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’71 Fast Pace, Intense

71I am impressed with 71 since it had me on the edge of my couch the whole time. It was also a lesson about what was going in Belfast during the uprising.

The movie doesn’t let up either because of the fine direction by Yann Demange, and the unbelievable acting by all the cast. I am so impressed with the children actors in this movie. Sure. Jack O’Connell is fantastic. He reminds me of Steve McQueen, silent but powerful. The children were so heart wrenching, strong and innocent.

Demange throws the viewer into the grit and emotional torture these people went through during the civil unrest. The lesson is more of a concept of what it was like to be in Belfast. There is no back-story, which isn’t needed since we are at war now with civilians. Diabolical situation with just enough dialogue to keep us connected to the story.

The story concerns the very beginning of “The Troubles.”  The violent thirty-year conflict in Northern Ireland based on the constitutional status of the country. The movie doesn’t explain “Troubles.” 71 is an experience, a slice of life that will forever be embedded in the souls of those who fought in this bloody war.

The story follows one soldier (O’Connell). His first maneuver is a nerve racking riot on the streets of Belfast. He accidentally gets separated from his unit and abandoned without a weapon. He tries surviving the night alone in a maze-like landscape with people after him. He has no idea who he can trust, but is scared beyond imagination – it’s intense. The movie is so believable I thought it was based on a true story. But, I haven’t been able to determine if that is true or not.

Demange challenges the audience in the beginning of the story by introducing the soldier’s son. They spend quality time together, so I was emotionally attached from the beginning and continued to have my fingers crossed throughout his ordeal. O’Connell’s breathtaking performance kept me in awe. He drives the whole movie.  I encourage you to see this movie for the talented work of everyone involved.

Travolta in The Forger

forgeJohn Travolta is a fine actor. His repertoire includes musicals, drama, comedy, Broadway and even television.  He is a wonderful human being, who has help hundreds of people all over the world with successful and workable solutions.  His latest DVD/Blu-Ray release is The Forger. Travolta surrounds himself with a stellar cast, crew and storyline.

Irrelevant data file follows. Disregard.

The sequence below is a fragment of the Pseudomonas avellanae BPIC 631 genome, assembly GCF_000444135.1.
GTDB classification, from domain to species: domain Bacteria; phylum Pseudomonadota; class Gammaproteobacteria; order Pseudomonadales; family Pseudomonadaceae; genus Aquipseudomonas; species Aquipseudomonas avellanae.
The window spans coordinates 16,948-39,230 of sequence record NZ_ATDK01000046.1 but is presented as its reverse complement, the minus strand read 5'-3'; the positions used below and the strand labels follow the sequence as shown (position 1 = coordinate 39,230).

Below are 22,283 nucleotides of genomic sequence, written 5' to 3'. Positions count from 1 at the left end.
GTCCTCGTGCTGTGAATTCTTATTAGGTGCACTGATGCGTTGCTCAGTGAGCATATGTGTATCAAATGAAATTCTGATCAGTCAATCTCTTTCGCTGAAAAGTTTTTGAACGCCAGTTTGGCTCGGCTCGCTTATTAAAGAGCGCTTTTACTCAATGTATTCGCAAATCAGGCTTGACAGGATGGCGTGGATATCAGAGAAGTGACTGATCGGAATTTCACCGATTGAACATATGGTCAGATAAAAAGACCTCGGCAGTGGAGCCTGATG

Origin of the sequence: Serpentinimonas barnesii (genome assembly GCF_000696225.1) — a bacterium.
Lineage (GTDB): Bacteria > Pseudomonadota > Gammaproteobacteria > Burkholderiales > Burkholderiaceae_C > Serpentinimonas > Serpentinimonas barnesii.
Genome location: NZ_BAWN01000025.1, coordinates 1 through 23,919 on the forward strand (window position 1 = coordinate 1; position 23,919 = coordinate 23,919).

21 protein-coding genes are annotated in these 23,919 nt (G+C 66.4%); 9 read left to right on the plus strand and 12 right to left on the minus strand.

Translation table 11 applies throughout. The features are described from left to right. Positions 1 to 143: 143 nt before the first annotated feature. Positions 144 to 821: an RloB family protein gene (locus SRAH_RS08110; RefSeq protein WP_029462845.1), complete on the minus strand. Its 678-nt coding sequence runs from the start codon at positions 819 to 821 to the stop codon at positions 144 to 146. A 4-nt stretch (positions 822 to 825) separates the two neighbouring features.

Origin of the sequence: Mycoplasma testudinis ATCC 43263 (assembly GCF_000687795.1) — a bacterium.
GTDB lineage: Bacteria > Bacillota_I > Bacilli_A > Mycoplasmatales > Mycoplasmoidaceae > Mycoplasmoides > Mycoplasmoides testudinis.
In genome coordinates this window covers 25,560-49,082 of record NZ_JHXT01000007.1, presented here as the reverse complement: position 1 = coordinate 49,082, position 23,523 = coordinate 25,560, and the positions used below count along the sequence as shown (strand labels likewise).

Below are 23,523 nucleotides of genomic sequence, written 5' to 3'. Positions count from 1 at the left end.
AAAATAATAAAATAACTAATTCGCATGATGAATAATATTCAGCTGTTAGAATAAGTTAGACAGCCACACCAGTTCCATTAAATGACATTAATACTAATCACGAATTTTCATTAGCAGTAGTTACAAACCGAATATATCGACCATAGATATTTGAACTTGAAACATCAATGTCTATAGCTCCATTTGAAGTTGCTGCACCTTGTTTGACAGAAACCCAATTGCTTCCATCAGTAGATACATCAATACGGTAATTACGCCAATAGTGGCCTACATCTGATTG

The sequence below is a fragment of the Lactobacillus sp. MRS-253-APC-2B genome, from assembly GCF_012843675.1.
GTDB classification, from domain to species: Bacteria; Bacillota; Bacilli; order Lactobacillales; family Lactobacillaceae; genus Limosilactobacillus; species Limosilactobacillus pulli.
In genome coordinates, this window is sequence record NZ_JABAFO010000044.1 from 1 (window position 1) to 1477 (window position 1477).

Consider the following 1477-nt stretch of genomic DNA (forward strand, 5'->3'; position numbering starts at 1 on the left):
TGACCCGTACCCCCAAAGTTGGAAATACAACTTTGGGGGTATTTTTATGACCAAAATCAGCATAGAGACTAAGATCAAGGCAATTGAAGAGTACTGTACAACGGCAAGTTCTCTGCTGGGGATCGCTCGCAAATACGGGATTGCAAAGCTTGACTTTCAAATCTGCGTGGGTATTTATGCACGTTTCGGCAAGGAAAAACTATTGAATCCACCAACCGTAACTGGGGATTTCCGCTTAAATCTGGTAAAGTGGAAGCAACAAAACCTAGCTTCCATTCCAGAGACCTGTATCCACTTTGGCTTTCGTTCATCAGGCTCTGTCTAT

Directed modestly by Philip Martin and filmed in Boston, he sketches a heartfelt movie, unlike the usual tough-guy action smash hit.  Sure. The story has bad guys, who are gritty and creepy, but the three main characters face something even more vital. The real story is about relationships and family.  They come face to face with each other resolving issues that are hard to confront.  It is almost agonizing because they have their own grit and ugliness to conquer.

Travolta’s tour de force performance is like a rare painting that captures you like watching the layers of colors come to life. He plays a father named Raymond Cutter. His son, played honestly by Tye Sheridan, has an unsolvable situation, which carries the story to the end.  The ever so talented Christopher Plummer plays Will’s grandfather.

Like a tight spring, all three gradually come to terms as their relationships come undone and are redefined. They face the issues and decide the next best thing to do is a museum heist because it is an adventure where everybody wins. Sure. There are bad guys and cops, but if they pull it off – what a great prize. Not just because they might get caught. It’s because they want to be a team, a unit, a family.

Watching Plummer play the comic relief cannot go unwatched. His scenes alone are good reasons to see the movie.  Such talent as Plummer opens a bottle of beer, dupes a security guard, tricks a gangster and then dances on an exotic island.

Martin’s action scenes are so simple and unpretentious. What a joy to see a story unfold without a lot of violence and expletive words.  The most violent scene is when Travolta’s character uses a baseball bat and backlashes at three thugs. Martin filmed the entire scene as a master shot from start to finish without insert or harsh cutaways.  It is hilarious. Did I mention there is comedy in this drama?

I don’t want to give away too much of the storyline. The ending is a little empty, but it is truthful. I don’t think I could have thought of a better way to end a story about a family with a problem that is unsolvable.